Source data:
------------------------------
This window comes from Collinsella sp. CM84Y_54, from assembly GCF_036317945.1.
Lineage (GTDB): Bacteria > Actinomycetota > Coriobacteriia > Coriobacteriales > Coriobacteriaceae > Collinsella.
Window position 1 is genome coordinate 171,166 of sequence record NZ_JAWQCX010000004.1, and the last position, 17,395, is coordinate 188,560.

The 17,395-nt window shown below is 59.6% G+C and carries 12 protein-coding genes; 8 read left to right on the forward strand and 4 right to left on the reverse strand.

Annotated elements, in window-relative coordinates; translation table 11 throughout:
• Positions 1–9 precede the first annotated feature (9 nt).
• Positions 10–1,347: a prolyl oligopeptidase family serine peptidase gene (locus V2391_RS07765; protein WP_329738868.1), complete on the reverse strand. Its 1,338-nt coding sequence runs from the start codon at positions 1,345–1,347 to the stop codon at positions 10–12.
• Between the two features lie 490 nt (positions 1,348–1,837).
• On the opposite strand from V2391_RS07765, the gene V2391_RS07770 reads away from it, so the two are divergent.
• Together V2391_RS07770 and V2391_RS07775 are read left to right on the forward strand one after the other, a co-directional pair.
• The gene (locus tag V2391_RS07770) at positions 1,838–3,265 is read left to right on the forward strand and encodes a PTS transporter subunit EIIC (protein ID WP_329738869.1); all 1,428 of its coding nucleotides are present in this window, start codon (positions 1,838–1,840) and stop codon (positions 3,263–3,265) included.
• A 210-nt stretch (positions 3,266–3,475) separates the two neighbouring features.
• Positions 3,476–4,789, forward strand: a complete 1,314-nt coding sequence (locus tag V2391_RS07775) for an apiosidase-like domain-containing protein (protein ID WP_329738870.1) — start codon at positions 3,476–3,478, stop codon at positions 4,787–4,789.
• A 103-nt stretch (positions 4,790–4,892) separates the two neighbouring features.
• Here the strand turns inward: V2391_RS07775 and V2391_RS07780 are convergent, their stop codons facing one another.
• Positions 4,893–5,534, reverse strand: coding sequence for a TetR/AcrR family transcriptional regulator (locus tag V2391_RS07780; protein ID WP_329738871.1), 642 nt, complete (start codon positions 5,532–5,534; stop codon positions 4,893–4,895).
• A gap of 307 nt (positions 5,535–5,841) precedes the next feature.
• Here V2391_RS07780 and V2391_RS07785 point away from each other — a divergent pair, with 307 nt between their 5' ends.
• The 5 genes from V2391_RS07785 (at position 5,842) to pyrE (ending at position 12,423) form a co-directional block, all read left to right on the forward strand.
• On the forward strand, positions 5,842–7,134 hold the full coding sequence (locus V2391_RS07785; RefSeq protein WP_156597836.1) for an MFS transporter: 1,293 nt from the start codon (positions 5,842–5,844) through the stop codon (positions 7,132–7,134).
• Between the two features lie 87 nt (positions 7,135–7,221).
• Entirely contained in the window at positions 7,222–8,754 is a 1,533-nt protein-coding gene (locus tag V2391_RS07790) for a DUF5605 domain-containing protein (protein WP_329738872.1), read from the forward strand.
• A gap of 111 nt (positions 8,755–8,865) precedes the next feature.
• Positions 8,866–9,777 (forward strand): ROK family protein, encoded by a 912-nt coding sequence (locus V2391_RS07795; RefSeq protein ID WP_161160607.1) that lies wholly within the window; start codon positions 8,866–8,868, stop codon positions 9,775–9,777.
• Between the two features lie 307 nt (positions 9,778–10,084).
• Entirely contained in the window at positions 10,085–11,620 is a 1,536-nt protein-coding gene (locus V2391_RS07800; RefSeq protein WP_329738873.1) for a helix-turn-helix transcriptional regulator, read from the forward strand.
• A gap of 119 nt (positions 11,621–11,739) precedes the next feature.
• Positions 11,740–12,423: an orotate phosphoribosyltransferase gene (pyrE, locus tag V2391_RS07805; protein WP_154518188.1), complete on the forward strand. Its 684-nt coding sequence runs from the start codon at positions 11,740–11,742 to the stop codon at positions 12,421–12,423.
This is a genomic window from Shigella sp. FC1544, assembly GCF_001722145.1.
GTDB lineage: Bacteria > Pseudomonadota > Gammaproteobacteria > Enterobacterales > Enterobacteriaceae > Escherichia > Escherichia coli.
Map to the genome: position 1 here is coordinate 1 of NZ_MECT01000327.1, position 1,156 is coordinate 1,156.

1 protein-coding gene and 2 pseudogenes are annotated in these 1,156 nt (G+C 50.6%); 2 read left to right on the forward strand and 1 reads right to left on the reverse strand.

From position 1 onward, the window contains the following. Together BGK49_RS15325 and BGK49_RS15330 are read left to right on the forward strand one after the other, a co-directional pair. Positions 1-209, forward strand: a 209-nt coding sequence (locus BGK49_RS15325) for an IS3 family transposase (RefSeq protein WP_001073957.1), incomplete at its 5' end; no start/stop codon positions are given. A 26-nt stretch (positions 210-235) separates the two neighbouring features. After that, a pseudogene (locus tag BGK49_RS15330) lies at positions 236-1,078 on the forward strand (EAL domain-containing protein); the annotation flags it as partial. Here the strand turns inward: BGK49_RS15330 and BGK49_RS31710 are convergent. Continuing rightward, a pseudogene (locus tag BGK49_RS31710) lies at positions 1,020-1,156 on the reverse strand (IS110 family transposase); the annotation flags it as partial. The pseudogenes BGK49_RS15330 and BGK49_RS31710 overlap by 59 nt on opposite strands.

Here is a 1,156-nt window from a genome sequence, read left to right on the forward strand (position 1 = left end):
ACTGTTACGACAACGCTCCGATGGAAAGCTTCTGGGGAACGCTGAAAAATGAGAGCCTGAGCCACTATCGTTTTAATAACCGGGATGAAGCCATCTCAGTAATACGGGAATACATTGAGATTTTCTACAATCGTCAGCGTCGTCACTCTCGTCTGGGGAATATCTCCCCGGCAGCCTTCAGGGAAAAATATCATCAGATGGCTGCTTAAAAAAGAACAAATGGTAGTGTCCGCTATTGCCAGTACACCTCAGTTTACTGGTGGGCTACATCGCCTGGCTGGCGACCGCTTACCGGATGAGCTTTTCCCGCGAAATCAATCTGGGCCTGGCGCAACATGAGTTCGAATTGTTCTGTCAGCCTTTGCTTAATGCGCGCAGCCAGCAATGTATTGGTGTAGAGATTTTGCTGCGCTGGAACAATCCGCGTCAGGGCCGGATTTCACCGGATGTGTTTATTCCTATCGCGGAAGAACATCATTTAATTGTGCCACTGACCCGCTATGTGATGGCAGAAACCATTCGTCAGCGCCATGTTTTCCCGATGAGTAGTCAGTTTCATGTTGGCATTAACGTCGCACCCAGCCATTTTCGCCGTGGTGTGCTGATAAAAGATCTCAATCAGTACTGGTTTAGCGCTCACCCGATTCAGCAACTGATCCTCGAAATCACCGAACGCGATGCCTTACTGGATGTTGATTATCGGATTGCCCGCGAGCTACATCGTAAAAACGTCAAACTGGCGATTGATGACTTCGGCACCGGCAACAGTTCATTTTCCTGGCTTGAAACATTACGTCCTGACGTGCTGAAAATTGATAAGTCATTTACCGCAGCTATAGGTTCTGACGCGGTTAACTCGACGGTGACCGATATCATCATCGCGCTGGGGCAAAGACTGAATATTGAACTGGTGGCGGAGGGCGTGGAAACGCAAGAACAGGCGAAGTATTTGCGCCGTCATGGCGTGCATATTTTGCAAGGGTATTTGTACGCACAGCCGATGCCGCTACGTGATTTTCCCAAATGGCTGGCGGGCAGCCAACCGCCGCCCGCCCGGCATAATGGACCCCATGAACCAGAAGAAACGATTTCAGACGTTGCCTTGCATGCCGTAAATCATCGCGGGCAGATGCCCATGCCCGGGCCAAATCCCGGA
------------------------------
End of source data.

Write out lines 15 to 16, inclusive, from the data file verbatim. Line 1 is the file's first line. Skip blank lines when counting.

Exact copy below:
• Here the strand turns inward: V2391_RS07775 and V2391_RS07780 are convergent, their stop codons facing one another.
• Positions 4,893–5,534, reverse strand: coding sequence for a TetR/AcrR family transcriptional regulator (locus tag V2391_RS07780; protein ID WP_329738871.1), 642 nt, complete (start codon positions 5,532–5,534; stop codon positions 4,893–4,895).